Looking at this list, I’m not as concerned about these as indicators of employees looking to leave but as classic indicators of “disengagement.” Remember, disengaged employees (and those looking to leave) are not delivering 100% at work – they are distracted with one foot already out the door.

Helping employees overcome these signs – re-engage at work, if you will – isn’t important only for retention, but also for the daily value and quality of the work being done. That’s why each of these items is also a timely reminder that helping employees engage at work is a daily effort.

How do you do that? Ask yourself:

  • Are you praising people for making constructive contributions in meetings (even if they disagree with you)?
  • Are you helping people understand how their individual tasks or deliverables contribute to advancing the organization?
  • Are social interactions with management geared to help employees build deeper personal relationships across hierarchical lines or do they only serve as obligatory parties at key holidays or the like?
  • Are you recognizing and rewarding people who bring new ideas or innovations, every time?
  • Are you making room in people’s work schedules for them to participate in training and development without adding burden?

I’ve only addressed a few of the indicators, but I believe my point is clear. You get the behaviors your recognize. Your employees give you the level of engagement you encourage. That’s why social recognition is such a powerful method to improve engagement (and the associated quality of work) as well as quickly reduce voluntary turnover. And we all know the cost savings of improving our retention and engagement scores.

Think back over your own career. When you were ready to leave a prior organization? What early indicators showed you were beginning to disengage? What was the “final straw?” Now think about that same organization and why you initially chose to join it. What could have been done differently (by your manager, by leadership, by colleagues) that might have kept you engaged and on their payroll?

Today on Compensation Cafe – Employee Retention: How to Combat Wandering Eyes

Recognize This! – A salary increase should never be your immediate default solution for employee turnover challenges.

More than half a dozen clients I’m consulting with currently tell me retention is a top priority for them. Indeed, they feel like they are constantly trading employees among their competitors, usually over a few dollars extra in pay. Yet, when an employee’s decision to stay or go comes down to a small difference in the amount of money in their paycheck, you know you’re in trouble as an organization…

For the rest of the story, check out my post today on Compensation Cafe and learn why your actively disengaged employees shouldn’t be your biggest concern (especially in regards to retention).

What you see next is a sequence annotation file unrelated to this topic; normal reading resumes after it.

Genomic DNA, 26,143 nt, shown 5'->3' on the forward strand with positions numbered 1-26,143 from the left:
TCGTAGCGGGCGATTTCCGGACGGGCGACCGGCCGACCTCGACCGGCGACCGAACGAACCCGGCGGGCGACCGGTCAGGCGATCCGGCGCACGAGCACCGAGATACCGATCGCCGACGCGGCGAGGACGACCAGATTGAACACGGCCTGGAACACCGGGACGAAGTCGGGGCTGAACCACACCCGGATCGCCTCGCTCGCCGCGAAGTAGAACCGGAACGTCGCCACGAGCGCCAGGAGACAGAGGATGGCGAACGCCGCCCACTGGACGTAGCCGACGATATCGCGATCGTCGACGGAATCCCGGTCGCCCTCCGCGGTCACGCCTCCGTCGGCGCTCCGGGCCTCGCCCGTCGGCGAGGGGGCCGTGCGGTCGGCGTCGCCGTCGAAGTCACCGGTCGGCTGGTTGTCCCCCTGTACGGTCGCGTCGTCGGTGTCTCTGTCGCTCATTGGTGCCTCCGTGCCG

3 Tips to Become the Manager Employees Never Want to Leave

Recognize This! – People leave bosses, not companies. Good managers make sure their employees succeed before themselves.

We’ve all heard the truism that people quit managers not jobs. If retention of top performers and key talent is a priority for you, then one of the first places you should look for improvement is in the relationship between managers and employees. This recent article, for example, points to a recent survey showing 20% of people say their bosses hurt their career. Half of employees, on the other hand, said the boss had a positive impact.

The article goes on to share common advice we’ve all likely heard before: End micro-managing and help bosses learn the art of delegation. Help bosses feel secure in their role and the importance of leading a team so they are confident and comfortable in giving team members credit where credit is due instead of snatching it for themselves.

While that advice is quite true and valuable, I’m far more interested in why these managerial tactics work. It all boils down to these three points (supported by reams of research conducted by Teresa Amabile and Steven Kramer in The Progress Principle).

  1. Employees need meaningful work. Busy work kills the spirit. Yes, some work tasks are menial, repetitive and just have to get done. But doesn’t mean they aren’t meaningful. Good managers help employees see the greater value of even the most menial, repetitive tasks. Help your employees see how their efforts help move the greater mission forward.
  2. Employees need to make progress in meaningful work. But meaningful work isn’t enough. Employees also need to know they are getting somewhere. Good managers cast a vision for the future and help employees see where they are on the path to achieving that vision. Help employees see forward progress toward big goals by recognizing them for smaller achievements along the way.
  3. Employees need recognition of efforts and achievements that make an impact. All of this boils down to employees’ need for recognition. Don’t misunderstand me. This is not a grab for another trophy or a gold star. Employees simply need to know what they do matters within a bigger picture. Indeed, our Spring 2012 Workforce Mood Tracker survey showed 78% of employees said they would work harder if their efforts were better recognized.

Instead of micromanaging, micro-appreciate. Hone in on what your team members are doing and recognize smaller achievements and progress towards bigger goals. Instead of snatching credit for yourself, be the one to give credit to your team for success and let the entire company see how much you all achieve together.